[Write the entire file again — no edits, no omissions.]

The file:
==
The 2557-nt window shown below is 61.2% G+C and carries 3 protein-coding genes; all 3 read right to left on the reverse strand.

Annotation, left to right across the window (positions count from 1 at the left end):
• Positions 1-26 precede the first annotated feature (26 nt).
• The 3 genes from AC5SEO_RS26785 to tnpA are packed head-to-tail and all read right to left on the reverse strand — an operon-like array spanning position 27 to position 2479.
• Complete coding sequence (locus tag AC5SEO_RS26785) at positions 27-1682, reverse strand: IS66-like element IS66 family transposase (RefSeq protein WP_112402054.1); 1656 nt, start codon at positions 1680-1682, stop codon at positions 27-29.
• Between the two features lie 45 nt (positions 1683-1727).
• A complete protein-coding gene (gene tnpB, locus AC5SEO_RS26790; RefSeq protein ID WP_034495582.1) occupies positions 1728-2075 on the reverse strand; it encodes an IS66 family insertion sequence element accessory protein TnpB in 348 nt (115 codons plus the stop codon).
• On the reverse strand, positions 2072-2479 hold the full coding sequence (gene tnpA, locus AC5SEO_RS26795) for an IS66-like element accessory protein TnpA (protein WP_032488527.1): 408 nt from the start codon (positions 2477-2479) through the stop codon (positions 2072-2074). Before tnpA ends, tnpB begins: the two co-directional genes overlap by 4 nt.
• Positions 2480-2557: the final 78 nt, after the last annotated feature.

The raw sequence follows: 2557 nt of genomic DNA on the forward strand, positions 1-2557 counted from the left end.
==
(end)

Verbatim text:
The 2557-nt window shown below is 61.2% G+C and carries 3 protein-coding genes; all 3 read right to left on the reverse strand.

Annotation, left to right across the window (positions count from 1 at the left end):
• Positions 1-26 precede the first annotated feature (26 nt).
• The 3 genes from AC5SEO_RS26785 to tnpA are packed head-to-tail and all read right to left on the reverse strand — an operon-like array spanning position 27 to position 2479.
• Complete coding sequence (locus tag AC5SEO_RS26785) at positions 27-1682, reverse strand: IS66-like element IS66 family transposase (RefSeq protein WP_112402054.1); 1656 nt, start codon at positions 1680-1682, stop codon at positions 27-29.
• Between the two features lie 45 nt (positions 1683-1727).
• A complete protein-coding gene (gene tnpB, locus AC5SEO_RS26790; RefSeq protein ID WP_034495582.1) occupies positions 1728-2075 on the reverse strand; it encodes an IS66 family insertion sequence element accessory protein TnpB in 348 nt (115 codons plus the stop codon).
• On the reverse strand, positions 2072-2479 hold the full coding sequence (gene tnpA, locus AC5SEO_RS26795) for an IS66-like element accessory protein TnpA (protein WP_032488527.1): 408 nt from the start codon (positions 2477-2479) through the stop codon (positions 2072-2074). Before tnpA ends, tnpB begins: the two co-directional genes overlap by 4 nt.
• Positions 2480-2557: the final 78 nt, after the last annotated feature.

The raw sequence follows: 2557 nt of genomic DNA on the forward strand, positions 1-2557 counted from the left end.